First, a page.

zPassword
=====
=== POST Transient - 02 ===
com.research.Controller$UserData02
Default_Password
=====


Interestingly enough, our newly-missing null has nothing to do with the transient keyword here. To prove it, simply remove the same from the child class, and the result will look the same.

Conclusion


Hence whilst our have member functions operate properly during the UP casting operation, our member ATTRIBUTES will do nothing of the sort. 'Kinda reminds me of the C/C++ VTABLE.

So perhaps the moral of the story is to always protect + wrapper class attributes with 'getters and 'setters. --Either way, this new nano-morphic observation has little to do with the transient parent and / or child attributes. --It is just plain good-'ol OO.

Enjoy,

-Rn

p.s. Just to complete the truth-table, here is what happens when we put that transient keyword into the parent, but have none in the child:


public static class UserData01 implements Serializable {
private static final long serialVersionUID = 1L;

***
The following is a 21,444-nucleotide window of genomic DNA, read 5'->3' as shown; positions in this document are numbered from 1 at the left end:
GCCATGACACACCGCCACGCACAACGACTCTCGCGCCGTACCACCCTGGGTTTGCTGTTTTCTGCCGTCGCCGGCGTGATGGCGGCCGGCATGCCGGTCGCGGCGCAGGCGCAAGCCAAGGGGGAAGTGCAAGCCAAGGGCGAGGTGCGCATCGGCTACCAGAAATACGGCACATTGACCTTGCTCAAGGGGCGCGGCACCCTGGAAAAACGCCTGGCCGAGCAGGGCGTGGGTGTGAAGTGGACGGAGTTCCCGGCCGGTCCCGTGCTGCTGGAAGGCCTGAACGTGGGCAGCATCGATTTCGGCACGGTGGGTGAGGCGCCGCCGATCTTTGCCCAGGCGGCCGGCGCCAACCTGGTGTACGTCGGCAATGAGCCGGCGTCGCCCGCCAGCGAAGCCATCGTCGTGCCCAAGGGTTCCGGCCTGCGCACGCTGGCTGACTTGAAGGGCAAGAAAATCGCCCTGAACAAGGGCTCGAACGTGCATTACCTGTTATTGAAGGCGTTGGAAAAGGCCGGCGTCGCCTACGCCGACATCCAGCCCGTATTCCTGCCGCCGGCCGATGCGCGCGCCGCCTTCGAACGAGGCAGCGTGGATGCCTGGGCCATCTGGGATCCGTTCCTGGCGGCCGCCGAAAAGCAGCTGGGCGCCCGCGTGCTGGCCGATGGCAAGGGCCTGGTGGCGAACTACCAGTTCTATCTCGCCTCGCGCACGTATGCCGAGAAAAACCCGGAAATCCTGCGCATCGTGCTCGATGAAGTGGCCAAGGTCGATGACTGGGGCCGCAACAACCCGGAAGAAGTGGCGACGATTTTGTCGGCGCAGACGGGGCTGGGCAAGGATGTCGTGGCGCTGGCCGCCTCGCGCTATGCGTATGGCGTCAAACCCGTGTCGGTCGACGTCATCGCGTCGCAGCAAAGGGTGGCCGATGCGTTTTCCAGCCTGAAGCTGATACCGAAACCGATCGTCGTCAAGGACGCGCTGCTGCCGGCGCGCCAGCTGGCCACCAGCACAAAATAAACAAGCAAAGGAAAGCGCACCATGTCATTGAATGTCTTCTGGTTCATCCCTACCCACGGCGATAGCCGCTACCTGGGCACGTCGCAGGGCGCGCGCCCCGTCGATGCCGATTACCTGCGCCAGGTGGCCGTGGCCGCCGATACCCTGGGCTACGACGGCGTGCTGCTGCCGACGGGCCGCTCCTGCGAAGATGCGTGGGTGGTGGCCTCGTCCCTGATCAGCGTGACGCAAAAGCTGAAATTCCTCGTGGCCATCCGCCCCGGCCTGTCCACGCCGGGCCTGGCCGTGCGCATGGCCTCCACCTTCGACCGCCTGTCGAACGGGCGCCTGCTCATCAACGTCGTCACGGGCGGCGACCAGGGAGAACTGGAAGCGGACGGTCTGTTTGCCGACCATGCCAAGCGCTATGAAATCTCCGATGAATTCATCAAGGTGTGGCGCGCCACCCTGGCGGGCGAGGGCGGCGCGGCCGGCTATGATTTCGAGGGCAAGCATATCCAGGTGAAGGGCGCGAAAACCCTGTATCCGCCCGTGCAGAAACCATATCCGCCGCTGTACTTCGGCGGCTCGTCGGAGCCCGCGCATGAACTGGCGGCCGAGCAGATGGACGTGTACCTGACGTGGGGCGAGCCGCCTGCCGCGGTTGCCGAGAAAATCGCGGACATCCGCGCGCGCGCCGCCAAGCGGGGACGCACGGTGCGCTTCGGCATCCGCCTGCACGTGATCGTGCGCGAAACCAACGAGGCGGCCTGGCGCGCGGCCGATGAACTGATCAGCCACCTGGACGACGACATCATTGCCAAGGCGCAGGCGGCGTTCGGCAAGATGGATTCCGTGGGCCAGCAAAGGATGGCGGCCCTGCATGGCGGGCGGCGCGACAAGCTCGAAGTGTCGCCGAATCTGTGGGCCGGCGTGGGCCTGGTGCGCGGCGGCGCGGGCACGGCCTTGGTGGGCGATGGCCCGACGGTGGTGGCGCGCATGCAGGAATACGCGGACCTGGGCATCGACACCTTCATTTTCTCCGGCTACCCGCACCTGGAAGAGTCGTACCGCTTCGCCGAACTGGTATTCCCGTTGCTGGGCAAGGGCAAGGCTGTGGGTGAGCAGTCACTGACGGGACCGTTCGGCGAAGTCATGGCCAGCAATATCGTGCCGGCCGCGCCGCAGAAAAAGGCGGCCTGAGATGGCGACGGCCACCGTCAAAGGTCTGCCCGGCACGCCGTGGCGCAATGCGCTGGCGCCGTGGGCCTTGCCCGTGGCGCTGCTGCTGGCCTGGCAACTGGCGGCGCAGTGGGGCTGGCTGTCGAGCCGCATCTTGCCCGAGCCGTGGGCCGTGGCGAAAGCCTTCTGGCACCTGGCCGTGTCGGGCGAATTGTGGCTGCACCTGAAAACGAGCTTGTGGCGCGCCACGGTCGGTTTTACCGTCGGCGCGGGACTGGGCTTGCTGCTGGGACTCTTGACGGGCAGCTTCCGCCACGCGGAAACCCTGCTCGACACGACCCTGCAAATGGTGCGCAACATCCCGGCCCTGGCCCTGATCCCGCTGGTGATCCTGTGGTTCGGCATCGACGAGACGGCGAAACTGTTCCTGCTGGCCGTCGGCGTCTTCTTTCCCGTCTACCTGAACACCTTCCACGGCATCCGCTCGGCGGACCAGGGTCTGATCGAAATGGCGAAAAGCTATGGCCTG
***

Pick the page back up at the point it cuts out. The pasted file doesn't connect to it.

public String sName = this.getClass().getName();
public transient String sPassword = "Default_Password";
}

public static class UserData02
extends UserData01 implements Serializable {
private static final long serialVersionUID = 2L;
public String sPassword = "Default Password";
}

=== PRE Solid - 01 ===
com.research.Controller$UserData01
zPassword
=====
=== PRE Transient - 02 ===
com.research.Controller$UserData02
Default_Password
=====
=== POST Solid - 01 ===
com.research.Controller$UserData01
null
=====
=== POST Transient - 02 ===
com.research.Controller$UserData02
null
=====


Of course, after restoring our polymorphic Report()er for the child, once again we will see:

=== PRE Solid - 01 ===
com.research.Controller$UserData01
zPassword
=====
=== PRE Transient - 02 ===
com.research.Controller$UserData02
zPassword
=====
=== POST Solid - 01 ===
com.research.Controller$UserData01
null
=====
=== POST Transient - 02 ===
com.research.Controller$UserData02
zPassword
=====

-Almost interesting... wot?

=)

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An Interview with a Saint & Mighty Maxims 
Here is a free copy of my 15th book: Known as "An Interview with a Saint", this 150 page read is enjoying 5-Star reviews on Amazon.com.

I also penned a book designed to help make our day a little brighter. If you have $2 in change, then you can toss the coins about your domicile to let Mighty Maxims pick out a daily inspiration for you.

Like my open-source projects, the more folks like 'em, them more time I spend creating similar content.

Enjoy!

-Rn